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MATTHEW OF WESTMINSTER The flowers of history, especially such as relate to the affairs of Britain. Vol. I. B.C. 4004 to A.D. 1066.

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MATTHEW OF WESTMINSTER
The flowers of history, especially such as relate to the affairs of Britain. Vol. I. B.C. 4004 to A.D. 1066.
page 532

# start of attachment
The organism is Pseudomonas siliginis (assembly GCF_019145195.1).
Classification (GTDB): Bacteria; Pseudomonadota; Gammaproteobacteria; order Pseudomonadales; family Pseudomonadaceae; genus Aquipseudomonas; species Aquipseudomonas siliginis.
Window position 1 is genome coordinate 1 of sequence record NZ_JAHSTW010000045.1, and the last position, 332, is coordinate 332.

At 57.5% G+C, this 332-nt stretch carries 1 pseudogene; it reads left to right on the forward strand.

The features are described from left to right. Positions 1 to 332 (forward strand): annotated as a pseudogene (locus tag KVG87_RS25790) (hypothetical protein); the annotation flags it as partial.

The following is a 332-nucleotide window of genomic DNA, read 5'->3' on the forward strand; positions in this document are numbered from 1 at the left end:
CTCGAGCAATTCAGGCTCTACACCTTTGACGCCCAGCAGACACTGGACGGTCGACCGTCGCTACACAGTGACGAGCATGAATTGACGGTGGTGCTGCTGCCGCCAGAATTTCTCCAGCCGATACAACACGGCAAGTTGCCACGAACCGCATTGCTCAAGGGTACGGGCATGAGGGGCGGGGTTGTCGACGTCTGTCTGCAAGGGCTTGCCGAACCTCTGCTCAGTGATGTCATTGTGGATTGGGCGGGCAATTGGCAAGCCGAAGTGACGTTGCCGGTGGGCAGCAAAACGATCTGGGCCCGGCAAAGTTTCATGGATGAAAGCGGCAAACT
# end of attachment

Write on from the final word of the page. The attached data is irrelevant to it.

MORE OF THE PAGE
Α. υ. 1030. HACO DIE8 AT 8XA. 523 banishment, under pretence of sending him on an embassy. For he had married Gunilda, a noble matron, the daughter of his sister and of Victigern, king of the Wendi ; on which account, he was afraid that he might be either deprived of his life or expelled his kingdom by him. Ethelred had for his wife the daughter of Richard the First, duke of Normandy, and she, that is, Emma, was the daughter of Richard the First, duke of Normandy, and Robert, the father of William, was the son of Richard the Second, duke of Normandy. Ethelred had by his wife Emma two sons, Alfred and Edward the Third. A.D. 1030. Robert the Second, son of Richard the Second, duke of Normandy, and brother of Richard the Third, after he had for seven years governed the duchy of Normandy with great power, went like a devout man to Jerusalem, for the sake of pilgrimage. But he left behind him a son of seven years of age, whom he had by a concubine named Harlotta, whose beauty he had beheld by chance as she was dancing in a company, and so he became carnally acquainted with her the same night. And as he afterwards loved her to a singular degree, he for a considerable time retained her as his wife; and the child who was born of her was called William. And his future greatness was presaged by a dream of his mother, who saw her entrails dilate and extend over all Normandy and England. And at the very moment when she was delivered, and the boy was brought to light, he fell to the ground, and filled both his hands with the rushes with which the floor was strewed. When, therefore, this dream was related to the midwives, they all with joyful applause cried out, that the boy would be a king. Therefore, duke Robert, when about to depart for Jerusalem, summoned his nobles to a conference at Feschamp, and there appointed his son William his heir, and caused them all to swear fealty to him. Count Gilbert was appointed guardian of the boy, and the superiority over him was consigned to Henry, king of France, on condition, that if within a term appointed before-hand, his father did not return, the dukedom of Normandy was to belong to William in absolute power. The same year, Haco, the count, who has been already mentioned, died at sea, or, as some say, was slain in the Orkney Islands.


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